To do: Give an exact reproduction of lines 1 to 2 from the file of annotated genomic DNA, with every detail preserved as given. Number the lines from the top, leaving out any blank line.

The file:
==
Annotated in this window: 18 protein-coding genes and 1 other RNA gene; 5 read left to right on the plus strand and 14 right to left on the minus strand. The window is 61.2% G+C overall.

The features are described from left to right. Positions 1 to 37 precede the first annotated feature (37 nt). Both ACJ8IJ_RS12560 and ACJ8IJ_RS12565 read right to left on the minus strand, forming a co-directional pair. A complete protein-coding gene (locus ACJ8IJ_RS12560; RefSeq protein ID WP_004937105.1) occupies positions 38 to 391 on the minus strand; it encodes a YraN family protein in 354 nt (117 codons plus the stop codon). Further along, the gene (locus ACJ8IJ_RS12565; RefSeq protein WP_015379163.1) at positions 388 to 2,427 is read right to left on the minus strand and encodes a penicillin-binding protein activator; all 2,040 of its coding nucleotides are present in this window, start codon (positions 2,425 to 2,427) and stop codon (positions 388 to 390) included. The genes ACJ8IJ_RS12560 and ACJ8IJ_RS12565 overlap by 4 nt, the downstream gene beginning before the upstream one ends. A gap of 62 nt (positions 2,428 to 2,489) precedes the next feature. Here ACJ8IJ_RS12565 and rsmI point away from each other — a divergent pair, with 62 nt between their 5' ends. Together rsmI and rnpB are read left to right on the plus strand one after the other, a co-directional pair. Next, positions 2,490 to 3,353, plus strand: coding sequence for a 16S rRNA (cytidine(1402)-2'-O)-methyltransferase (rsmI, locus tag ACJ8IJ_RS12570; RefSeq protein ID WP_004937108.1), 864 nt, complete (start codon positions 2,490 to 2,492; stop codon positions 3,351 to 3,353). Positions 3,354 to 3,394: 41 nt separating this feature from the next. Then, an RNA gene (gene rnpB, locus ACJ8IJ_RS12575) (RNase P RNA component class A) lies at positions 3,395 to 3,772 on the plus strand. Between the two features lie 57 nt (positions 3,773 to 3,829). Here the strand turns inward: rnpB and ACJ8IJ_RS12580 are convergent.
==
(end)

Annotated in this window: 18 protein-coding genes and 1 other RNA gene; 5 read left to right on the plus strand and 14 right to left on the minus strand. The window is 61.2% G+C overall.

The features are described from left to right. Positions 1 to 37 precede the first annotated feature (37 nt). Both ACJ8IJ_RS12560 and ACJ8IJ_RS12565 read right to left on the minus strand, forming a co-directional pair. A complete protein-coding gene (locus ACJ8IJ_RS12560; RefSeq protein ID WP_004937105.1) occupies positions 38 to 391 on the minus strand; it encodes a YraN family protein in 354 nt (117 codons plus the stop codon). Further along, the gene (locus ACJ8IJ_RS12565; RefSeq protein WP_015379163.1) at positions 388 to 2,427 is read right to left on the minus strand and encodes a penicillin-binding protein activator; all 2,040 of its coding nucleotides are present in this window, start codon (positions 2,425 to 2,427) and stop codon (positions 388 to 390) included. The genes ACJ8IJ_RS12560 and ACJ8IJ_RS12565 overlap by 4 nt, the downstream gene beginning before the upstream one ends. A gap of 62 nt (positions 2,428 to 2,489) precedes the next feature. Here ACJ8IJ_RS12565 and rsmI point away from each other — a divergent pair, with 62 nt between their 5' ends. Together rsmI and rnpB are read left to right on the plus strand one after the other, a co-directional pair. Next, positions 2,490 to 3,353, plus strand: coding sequence for a 16S rRNA (cytidine(1402)-2'-O)-methyltransferase (rsmI, locus tag ACJ8IJ_RS12570; RefSeq protein ID WP_004937108.1), 864 nt, complete (start codon positions 2,490 to 2,492; stop codon positions 3,351 to 3,353). Positions 3,354 to 3,394: 41 nt separating this feature from the next. Then, an RNA gene (gene rnpB, locus ACJ8IJ_RS12575) (RNase P RNA component class A) lies at positions 3,395 to 3,772 on the plus strand. Between the two features lie 57 nt (positions 3,773 to 3,829). Here the strand turns inward: rnpB and ACJ8IJ_RS12580 are convergent.